Real-time text (RTT) is text transmitted instantly as it is typed or created. Recipients can immediately read the message while it is being written, without waiting.

Real-time text is used for conversational text, in collaboration, and in live captioning. Technologies include TDD/TTY devices for the deaf, live captioning for TV, a feature enhancement in instant messaging, captioning for telephony/video conferencing, telecommunications relay services including ip-relay, transcription services including Remote CART, TypeWell, collaborative text editing, streaming text applications, next-generation 9-1-1/1-1-2 emergency service. Obsolete TDD/TTY devices are being replaced by more modern real-time text technologies, including ip-relay and instant messaging.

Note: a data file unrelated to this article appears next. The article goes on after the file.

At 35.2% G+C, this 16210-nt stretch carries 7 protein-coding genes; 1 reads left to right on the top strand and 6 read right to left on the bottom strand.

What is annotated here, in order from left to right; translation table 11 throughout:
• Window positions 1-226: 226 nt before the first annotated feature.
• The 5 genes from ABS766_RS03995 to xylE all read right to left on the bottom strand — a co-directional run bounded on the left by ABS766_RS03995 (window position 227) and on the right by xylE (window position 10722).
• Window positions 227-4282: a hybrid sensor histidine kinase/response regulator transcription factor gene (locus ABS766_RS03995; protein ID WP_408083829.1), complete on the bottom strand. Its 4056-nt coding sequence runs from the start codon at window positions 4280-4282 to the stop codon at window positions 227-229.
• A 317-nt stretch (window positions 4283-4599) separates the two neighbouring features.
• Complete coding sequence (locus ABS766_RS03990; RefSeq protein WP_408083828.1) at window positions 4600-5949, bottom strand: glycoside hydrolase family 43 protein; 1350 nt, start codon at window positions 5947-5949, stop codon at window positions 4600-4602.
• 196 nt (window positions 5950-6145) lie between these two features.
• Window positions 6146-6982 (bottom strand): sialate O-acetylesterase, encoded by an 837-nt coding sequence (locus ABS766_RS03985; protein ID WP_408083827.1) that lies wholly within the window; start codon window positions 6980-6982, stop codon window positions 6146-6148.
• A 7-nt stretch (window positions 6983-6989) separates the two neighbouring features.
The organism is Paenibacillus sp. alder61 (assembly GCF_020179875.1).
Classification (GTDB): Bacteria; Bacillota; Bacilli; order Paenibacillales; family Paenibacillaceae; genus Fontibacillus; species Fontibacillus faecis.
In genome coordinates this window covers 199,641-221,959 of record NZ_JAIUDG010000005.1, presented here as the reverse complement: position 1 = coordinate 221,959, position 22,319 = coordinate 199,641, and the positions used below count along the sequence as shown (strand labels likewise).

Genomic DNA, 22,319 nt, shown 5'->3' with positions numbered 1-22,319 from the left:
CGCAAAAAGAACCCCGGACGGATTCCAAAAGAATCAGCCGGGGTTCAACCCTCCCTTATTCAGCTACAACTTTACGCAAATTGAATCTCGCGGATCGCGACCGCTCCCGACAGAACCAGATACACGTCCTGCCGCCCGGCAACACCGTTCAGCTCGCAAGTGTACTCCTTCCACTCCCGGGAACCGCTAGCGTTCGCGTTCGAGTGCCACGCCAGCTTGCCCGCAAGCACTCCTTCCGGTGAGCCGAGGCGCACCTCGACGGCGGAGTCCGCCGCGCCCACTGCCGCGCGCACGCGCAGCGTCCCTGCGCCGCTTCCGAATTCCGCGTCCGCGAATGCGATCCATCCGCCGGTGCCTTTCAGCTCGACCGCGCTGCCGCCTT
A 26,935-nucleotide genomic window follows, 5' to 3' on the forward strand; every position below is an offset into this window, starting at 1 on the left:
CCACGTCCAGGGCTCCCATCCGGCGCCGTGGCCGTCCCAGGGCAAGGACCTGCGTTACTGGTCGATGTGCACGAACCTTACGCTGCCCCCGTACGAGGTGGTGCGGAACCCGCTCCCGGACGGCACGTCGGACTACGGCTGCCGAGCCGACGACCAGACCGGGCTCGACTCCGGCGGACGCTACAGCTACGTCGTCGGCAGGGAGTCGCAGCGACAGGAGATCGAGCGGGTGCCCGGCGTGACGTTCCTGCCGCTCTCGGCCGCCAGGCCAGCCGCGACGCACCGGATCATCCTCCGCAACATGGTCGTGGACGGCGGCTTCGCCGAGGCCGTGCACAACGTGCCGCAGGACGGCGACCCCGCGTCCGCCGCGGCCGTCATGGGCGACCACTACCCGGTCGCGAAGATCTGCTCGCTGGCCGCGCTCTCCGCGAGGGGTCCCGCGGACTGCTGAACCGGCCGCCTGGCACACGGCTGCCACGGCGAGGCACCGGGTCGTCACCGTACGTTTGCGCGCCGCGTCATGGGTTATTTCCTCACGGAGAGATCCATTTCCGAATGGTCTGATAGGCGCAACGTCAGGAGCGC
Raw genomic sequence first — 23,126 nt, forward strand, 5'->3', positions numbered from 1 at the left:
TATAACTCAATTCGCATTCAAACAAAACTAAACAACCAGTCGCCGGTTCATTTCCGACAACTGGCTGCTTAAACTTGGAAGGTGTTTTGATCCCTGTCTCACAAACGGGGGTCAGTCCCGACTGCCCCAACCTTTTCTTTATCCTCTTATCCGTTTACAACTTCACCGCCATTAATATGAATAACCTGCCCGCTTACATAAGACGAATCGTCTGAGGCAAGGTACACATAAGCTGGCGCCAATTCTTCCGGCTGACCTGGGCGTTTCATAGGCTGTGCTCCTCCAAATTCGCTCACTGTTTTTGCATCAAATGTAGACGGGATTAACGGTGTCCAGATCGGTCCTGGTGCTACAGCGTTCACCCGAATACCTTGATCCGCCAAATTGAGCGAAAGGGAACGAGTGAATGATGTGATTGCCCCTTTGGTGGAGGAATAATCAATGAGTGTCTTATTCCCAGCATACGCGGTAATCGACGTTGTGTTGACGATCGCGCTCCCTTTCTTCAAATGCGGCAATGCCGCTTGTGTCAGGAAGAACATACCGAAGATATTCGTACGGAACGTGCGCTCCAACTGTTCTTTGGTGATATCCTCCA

Real-time text is also possible over any XMPP compatible chat networks, including those used by Apple iChat, Cisco WebEx, and Google Talk, by using appropriate software that has a real-time text feature. When present in IM programs, the real-time text feature can be turned on/off, just like other chat features such as audio. Real-time text programs date at least to the 1970s, with the talk program on the DEC PDP-11, which remains in use on Unix systems.

Total Conversation defines the simultaneous use of audio, video and real-time text. An instant messaging program that can enable all three features simultaneously, would be compliant. Real time text is an important part of it.